How will you make it if you never even try?

February 26, 2010

Using CQRS!

Filed under: C# — charlieflowers @ 2:10 am

Man, I’m tired. I’m hoping the little cup of coffee I just had will give me one more short burst of energy.

Why am I so tired? Because the project I’m working on is so freakin’ awesome that I’m working night and day on it.

Really, I’m so excited about the architecture we’re using and the technology stack that I think this may be the most fun I’ve had (at work) in 8 years.

So what is all this great stuff, you ask. Well, glad you asked. We’re moving to an architecture called “Command / Query Responsibility Segregation” (CQRS). In an oversimplified nutshell, the idea is this: You break your system into 2 “channels”, one for Writes (aka, “Commands”) and one for Reads (aka, “Queries”). You have Domain Objects (and we’re following DDD), but they are Write-Only. That will sound very strange if you’ve never heard of CQRS. But it does a ton of good things for you.

So if your Domain Objects are write-only, then how do you populate a screen with existing data? Well, you use the Query “channel” for that.

When a write occurs, your Domain Objects do it. They apply all of the intelligent behavior and business logic that you’ve so carefully built into them. They won’t let the write occur if anything is wrong with it.

If the Domain Objects do decide to let the write occur, then they will also fire an event saying that something has happened (as in, “A payment has been taken” or “A new account has been created”).

These events are listened to by many possible “subscribers”, one of which is the “Query channel”. It then records or updates projections of the relevant state.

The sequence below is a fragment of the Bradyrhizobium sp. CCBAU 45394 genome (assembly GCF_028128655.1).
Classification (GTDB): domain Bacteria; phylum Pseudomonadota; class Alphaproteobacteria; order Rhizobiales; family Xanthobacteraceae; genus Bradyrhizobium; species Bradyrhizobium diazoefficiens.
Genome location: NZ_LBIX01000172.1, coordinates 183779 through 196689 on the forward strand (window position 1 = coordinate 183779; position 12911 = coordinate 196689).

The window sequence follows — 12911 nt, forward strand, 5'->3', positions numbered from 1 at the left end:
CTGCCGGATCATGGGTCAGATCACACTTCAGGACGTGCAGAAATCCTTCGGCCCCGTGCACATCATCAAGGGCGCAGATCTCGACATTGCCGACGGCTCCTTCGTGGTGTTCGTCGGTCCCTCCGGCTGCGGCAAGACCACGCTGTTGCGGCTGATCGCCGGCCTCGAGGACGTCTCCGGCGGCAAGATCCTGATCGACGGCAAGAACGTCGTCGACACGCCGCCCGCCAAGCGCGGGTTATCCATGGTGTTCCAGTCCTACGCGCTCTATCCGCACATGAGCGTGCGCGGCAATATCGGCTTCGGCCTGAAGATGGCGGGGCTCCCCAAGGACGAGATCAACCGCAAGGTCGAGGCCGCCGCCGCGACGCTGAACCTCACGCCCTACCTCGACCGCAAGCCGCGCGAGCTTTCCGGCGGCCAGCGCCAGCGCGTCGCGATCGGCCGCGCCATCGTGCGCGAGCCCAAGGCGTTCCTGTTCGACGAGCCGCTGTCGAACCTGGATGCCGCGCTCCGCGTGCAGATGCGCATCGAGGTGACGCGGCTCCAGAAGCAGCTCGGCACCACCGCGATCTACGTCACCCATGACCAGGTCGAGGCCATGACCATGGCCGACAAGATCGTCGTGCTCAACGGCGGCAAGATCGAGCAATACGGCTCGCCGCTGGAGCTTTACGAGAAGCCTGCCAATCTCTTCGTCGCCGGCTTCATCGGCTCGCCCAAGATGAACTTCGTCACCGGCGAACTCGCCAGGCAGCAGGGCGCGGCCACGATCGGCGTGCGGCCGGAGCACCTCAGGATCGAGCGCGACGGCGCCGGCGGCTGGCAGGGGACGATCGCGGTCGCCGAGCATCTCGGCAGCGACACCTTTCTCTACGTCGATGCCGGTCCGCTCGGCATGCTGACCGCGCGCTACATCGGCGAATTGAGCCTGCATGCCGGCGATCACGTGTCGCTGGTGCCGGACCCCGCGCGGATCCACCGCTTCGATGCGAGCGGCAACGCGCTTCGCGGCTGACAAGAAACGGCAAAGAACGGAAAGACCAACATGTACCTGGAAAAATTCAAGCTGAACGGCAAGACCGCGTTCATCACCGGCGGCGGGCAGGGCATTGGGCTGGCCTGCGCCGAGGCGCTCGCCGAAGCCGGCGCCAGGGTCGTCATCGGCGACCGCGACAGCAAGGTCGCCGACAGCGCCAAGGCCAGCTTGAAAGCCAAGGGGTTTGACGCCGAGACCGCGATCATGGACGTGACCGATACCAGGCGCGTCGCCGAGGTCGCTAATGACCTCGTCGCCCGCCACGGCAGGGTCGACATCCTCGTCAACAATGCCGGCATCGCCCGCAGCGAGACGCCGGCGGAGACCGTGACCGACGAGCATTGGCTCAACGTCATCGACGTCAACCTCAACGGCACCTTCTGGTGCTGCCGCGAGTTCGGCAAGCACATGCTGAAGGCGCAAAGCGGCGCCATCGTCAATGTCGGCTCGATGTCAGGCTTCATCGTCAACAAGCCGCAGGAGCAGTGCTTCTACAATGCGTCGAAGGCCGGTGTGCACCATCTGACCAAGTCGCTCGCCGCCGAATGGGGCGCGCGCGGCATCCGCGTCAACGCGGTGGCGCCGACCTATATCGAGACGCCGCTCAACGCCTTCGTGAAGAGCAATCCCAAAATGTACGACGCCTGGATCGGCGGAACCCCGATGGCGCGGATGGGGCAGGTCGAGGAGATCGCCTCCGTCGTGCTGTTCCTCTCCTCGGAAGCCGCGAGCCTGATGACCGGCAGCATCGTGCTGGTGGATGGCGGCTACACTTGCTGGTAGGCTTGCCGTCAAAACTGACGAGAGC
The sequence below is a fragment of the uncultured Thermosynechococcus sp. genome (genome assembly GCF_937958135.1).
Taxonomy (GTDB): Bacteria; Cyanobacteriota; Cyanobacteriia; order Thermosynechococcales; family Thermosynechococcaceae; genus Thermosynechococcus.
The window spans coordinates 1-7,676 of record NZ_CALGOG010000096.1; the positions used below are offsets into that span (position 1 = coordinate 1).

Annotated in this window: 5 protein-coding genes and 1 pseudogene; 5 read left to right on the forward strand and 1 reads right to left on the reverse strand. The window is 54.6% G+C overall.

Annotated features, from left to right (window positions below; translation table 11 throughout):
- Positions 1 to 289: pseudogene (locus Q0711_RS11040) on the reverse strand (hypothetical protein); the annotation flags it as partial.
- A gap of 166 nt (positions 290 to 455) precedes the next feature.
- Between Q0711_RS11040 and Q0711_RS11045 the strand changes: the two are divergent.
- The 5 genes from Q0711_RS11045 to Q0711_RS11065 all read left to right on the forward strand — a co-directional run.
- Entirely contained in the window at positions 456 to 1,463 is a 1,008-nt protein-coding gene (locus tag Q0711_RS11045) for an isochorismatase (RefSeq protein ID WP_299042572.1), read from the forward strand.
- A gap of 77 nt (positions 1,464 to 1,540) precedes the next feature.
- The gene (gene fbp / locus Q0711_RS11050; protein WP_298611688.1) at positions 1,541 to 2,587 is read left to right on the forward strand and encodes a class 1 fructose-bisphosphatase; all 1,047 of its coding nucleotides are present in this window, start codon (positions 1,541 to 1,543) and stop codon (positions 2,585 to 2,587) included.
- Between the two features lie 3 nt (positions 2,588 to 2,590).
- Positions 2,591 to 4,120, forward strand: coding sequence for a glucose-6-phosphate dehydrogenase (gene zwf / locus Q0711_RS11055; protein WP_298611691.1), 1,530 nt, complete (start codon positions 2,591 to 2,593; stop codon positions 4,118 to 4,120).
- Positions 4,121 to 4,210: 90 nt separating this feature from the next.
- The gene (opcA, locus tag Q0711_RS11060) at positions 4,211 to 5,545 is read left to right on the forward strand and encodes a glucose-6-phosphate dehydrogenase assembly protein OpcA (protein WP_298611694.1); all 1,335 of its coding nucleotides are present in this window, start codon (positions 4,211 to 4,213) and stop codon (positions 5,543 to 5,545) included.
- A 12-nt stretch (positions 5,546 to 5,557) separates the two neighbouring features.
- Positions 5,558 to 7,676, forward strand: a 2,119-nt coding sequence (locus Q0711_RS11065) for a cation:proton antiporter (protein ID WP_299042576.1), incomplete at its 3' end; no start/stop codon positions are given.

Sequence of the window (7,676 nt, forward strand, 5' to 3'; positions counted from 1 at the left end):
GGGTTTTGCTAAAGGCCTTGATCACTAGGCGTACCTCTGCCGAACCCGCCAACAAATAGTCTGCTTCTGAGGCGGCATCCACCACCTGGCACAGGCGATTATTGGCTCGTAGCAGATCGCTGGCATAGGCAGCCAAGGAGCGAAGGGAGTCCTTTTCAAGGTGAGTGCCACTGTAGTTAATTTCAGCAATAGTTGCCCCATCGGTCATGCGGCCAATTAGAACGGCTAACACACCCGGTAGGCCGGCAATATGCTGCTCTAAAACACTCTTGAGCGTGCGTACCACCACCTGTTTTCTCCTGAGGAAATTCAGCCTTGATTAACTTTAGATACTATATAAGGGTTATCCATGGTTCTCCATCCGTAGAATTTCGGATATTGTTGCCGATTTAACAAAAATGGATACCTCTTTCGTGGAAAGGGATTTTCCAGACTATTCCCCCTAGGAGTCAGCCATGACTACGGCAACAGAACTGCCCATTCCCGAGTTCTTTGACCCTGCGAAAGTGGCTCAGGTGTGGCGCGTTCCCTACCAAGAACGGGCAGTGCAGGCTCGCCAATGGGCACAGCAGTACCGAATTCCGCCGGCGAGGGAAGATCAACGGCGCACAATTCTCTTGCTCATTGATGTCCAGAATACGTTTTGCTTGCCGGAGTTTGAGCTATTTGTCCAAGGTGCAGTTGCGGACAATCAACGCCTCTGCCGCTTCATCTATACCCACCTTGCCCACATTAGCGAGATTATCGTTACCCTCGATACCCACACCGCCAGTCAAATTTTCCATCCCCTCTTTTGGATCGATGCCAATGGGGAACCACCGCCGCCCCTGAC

This means that you can represent the data that is your “true state” in many different ways (aka, various read-only projections). For example, you might write some data into a OLAP star schema. You might also make a separate projection that is tailored to “Customer Edit” screen. And some of that same data might be pushed into a projection tailored for your “Nightly Financial Report”. Since these representations are read-only, they can be denormalized and tailored to the needs of the task that is doing the reading.

Then, when someone comes to the “Customer Edit” screen, you do not use the Domain Object to populate that screen. Instead, you read from the Query channel, from the particular read-only projection that was written there for the “Customer Edit” screen.

You see, in a sense this data still comes from the Domain Objects … just not directly. The Domain Objects still control every bit of the data used by the system … but you don’t “call them” to get the info. They put the info somewhere, and you get it from there.

I’m not going to go into too much more detail right now. But in a nutshell, here are some of the main benefits: